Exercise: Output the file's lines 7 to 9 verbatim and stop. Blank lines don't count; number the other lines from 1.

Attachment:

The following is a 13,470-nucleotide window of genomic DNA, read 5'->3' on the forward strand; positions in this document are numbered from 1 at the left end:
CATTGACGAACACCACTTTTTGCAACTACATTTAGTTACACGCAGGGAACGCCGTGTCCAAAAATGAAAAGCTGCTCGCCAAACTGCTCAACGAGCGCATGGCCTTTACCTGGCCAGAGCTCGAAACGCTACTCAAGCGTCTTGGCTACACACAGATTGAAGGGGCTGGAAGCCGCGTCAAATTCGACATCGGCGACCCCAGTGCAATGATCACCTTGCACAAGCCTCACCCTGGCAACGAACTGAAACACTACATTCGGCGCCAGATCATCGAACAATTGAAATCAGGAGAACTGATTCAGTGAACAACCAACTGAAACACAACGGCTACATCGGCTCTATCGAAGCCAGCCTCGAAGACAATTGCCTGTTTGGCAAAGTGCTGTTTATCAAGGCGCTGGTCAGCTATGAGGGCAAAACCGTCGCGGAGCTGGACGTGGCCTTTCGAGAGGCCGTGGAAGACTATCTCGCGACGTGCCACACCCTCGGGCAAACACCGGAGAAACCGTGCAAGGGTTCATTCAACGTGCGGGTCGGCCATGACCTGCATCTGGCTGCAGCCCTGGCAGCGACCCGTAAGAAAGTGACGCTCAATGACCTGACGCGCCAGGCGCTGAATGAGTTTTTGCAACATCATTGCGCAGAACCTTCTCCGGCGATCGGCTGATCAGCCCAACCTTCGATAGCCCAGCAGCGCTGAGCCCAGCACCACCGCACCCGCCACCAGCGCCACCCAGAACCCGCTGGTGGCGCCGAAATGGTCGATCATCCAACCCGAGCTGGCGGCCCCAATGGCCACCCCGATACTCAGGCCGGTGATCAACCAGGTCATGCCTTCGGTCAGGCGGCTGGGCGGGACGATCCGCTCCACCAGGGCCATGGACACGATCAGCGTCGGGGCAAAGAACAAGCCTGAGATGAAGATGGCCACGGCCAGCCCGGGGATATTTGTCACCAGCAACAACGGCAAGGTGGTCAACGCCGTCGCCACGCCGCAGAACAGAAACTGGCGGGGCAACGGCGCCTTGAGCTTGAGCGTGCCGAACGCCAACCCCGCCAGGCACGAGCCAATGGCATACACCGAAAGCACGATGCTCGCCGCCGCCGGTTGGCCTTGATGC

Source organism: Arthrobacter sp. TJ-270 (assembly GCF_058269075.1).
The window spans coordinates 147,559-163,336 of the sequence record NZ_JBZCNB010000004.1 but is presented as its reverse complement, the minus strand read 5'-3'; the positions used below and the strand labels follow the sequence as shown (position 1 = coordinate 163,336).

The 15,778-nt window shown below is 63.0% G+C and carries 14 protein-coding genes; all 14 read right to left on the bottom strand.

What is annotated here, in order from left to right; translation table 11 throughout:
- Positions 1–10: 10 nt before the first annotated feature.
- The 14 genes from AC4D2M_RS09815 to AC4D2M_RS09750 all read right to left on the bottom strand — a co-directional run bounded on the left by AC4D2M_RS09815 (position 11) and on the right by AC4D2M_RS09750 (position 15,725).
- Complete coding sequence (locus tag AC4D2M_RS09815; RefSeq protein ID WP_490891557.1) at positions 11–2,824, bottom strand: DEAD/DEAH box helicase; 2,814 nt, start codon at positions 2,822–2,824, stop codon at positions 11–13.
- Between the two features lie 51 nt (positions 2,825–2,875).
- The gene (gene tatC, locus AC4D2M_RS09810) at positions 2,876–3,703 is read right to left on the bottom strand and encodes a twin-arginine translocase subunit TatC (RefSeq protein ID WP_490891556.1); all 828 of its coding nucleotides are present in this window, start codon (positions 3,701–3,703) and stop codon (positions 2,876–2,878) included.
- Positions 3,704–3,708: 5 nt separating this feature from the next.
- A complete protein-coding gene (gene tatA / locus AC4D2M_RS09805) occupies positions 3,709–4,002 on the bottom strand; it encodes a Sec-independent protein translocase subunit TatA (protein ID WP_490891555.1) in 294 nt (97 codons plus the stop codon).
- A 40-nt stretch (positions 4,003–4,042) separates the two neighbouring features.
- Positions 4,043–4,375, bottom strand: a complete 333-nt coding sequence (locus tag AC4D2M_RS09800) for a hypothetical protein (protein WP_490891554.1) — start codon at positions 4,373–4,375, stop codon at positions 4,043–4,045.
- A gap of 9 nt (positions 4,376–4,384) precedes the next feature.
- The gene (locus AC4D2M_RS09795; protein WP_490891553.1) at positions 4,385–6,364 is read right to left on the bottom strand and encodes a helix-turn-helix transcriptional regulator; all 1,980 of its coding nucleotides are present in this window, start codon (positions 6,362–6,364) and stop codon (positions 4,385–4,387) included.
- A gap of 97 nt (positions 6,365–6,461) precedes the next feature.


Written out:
- Positions 1–10: 10 nt before the first annotated feature.
- The 14 genes from AC4D2M_RS09815 to AC4D2M_RS09750 all read right to left on the bottom strand — a co-directional run bounded on the left by AC4D2M_RS09815 (position 11) and on the right by AC4D2M_RS09750 (position 15,725).
- Complete coding sequence (locus tag AC4D2M_RS09815; RefSeq protein ID WP_490891557.1) at positions 11–2,824, bottom strand: DEAD/DEAH box helicase; 2,814 nt, start codon at positions 2,822–2,824, stop codon at positions 11–13.